The Toby Word and Language Service 托比英語諮詢

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The Toby Word and Language Service 托比英語諮詢

Postby sereintoby » Sun Nov 22, 2009 5:47 pm

The Toby Word and Language Service (TWLS) is a specialist English Language service: http://www.kiasuparents.com/kiasu/forum ... php?t=6918
I research usage of English words and English Literature from the Middle Ages to the present day, and can answer a range of questions on this subject. Please allow me at least a week to answer some questions as some questions may involve a certain level of difficulty.
Last edited by sereintoby on Sun Dec 20, 2009 12:35 pm, edited 6 times in total.

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Postby kiasimom » Sun Nov 22, 2009 11:34 pm

Welcome.
What do u mean by any questions?

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To clarify

Postby sereintoby » Mon Nov 23, 2009 12:25 am

What I mean is questions about school homework related to the subjects of English and English Literature.

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Postby kiasimom » Mon Nov 23, 2009 2:03 am

OIC.

English questions. thanks.
That's great. We now have a English guru :-)

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Postby cafelatte » Mon Nov 23, 2009 9:07 am

This is great! Appreciate your help me with these :

(1) I heard my neighbour __________ fiercely with her relatives at midnight.
(a) quarrel (b) quarrelled (c) quarrelling

(2) She looks sick. Does she ________ a fever ?
(a) has (b) have (c) had (d) is having

(3) when to use 'who' and when to use 'whom'

I need to know the grammar reason/rule for the correct answer. Thanks very much in advance !

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Who and Whom

Postby sereintoby » Tue Nov 24, 2009 3:14 pm

Who and Whom

Taken from http://www.wsu.edu/~brians/errors/who.html

The distinction between “who” and “whom” is basically simple: “who” is the subject form of this pronoun and “whom” is the object form. “Who was wearing that awful dress at the Academy Awards banquet?” is correct because “who” is the subject of the sentence. “The MC was so startled by the neckline that he forgot to whom he was supposed to give the Oscar” is correct because “whom” is the object of the preposition “to.” So far so good.

Now consider this sort of question: “Who are you staring at?” Although strictly speaking the pronoun should be “whom,” nobody who wants to be taken seriously would use it in this case, though it is the object of the preposition “at.” (Bothered by ending the sentence with a preposition?) “Whom” is very rarely used even by careful speakers as the first word in a question, and many authorities have now conceded the point.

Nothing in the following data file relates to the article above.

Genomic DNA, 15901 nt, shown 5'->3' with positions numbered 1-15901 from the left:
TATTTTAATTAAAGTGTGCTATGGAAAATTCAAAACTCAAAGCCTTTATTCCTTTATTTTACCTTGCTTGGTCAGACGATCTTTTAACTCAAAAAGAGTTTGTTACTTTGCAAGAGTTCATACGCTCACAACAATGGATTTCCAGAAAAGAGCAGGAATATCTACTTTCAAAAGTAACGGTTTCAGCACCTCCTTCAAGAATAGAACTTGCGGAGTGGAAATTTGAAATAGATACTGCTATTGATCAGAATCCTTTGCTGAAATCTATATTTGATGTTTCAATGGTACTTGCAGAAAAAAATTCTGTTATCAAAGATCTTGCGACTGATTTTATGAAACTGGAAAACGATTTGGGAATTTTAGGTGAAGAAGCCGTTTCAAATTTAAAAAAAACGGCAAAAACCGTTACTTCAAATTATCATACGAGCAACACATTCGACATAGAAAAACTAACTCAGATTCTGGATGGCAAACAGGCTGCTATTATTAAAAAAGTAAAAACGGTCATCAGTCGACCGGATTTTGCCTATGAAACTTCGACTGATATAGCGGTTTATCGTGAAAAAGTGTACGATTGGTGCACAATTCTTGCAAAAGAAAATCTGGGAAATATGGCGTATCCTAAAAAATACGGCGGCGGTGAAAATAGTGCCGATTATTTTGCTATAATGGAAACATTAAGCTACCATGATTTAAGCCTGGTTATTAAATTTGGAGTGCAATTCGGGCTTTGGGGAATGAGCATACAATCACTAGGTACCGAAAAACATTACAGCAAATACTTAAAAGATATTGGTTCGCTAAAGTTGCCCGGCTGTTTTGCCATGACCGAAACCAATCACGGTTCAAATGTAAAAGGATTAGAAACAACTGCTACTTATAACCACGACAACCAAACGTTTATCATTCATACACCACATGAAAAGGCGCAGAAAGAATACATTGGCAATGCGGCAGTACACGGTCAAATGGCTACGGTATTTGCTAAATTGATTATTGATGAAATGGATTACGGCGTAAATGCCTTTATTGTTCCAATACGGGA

There is another sort of question in which “whom” appears later in the sentence: “I wonder whom he bribed to get the contract?” This may seem at first similar to the previous example, but here “whom” is not the subject of any verb in the sentence; rather it is part of the noun clause which itself is the object of the verb “wonder.” Here an old gender-biased but effective test for “whom” can be used. Try rewriting the sentence using “he” or “him.” Clearly “He bribed he” is incorrect; you would say “he bribed him.” Where “him” is the proper word in the paraphrased sentence, use “whom.”

Instances in which the direct object appears at the beginning of a sentence are tricky because we are used to having subjects in that position and are strongly tempted to use “who“: “Whomever Susan admired most was likely to get the job.” (Test: “She admired him.” Right?)

Where things get really messy is in statements in which the object or subject status of the pronoun is not immediately obvious. Example: “The police gave tickets to whoever had parked in front of the fire hydrant.” The object of the preposition “to” is the entire noun clause, “whoever had parked in front of the fire hydrant,” but “whoever” is the subject of that clause, the subject of the verb “had parked.” Here’s a case where the temptation to use “whomever” should be resisted.

Confused? Just try the “he or him” test, and if it’s still not clear, go with “who.” You’ll bother fewer people and have a fair chance of being right.